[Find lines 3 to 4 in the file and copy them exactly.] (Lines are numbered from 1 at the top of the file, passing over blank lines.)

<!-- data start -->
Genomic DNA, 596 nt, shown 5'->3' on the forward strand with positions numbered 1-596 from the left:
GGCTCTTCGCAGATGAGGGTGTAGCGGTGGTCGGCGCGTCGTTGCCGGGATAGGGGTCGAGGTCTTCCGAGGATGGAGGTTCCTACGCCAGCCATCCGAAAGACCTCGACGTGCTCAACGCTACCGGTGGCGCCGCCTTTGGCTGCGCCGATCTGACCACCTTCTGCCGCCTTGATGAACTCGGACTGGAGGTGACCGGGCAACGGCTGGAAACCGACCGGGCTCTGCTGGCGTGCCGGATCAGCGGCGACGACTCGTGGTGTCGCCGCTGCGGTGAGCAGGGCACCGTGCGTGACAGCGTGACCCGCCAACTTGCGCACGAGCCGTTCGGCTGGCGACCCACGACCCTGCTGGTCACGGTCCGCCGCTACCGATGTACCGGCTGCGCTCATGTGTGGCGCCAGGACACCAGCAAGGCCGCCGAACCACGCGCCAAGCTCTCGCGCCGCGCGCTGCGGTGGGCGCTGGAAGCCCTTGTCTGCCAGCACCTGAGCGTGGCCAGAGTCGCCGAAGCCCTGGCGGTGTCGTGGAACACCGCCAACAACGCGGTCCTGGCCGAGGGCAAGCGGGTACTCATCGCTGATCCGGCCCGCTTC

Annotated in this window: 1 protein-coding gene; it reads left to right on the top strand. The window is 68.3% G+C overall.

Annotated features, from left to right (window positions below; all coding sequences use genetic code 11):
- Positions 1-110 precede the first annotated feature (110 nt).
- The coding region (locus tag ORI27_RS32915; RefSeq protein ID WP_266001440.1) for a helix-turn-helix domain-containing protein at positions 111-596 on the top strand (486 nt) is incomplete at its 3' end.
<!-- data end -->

Annotated in this window: 1 protein-coding gene; it reads left to right on the top strand. The window is 68.3% G+C overall.

Annotated features, from left to right (window positions below; all coding sequences use genetic code 11):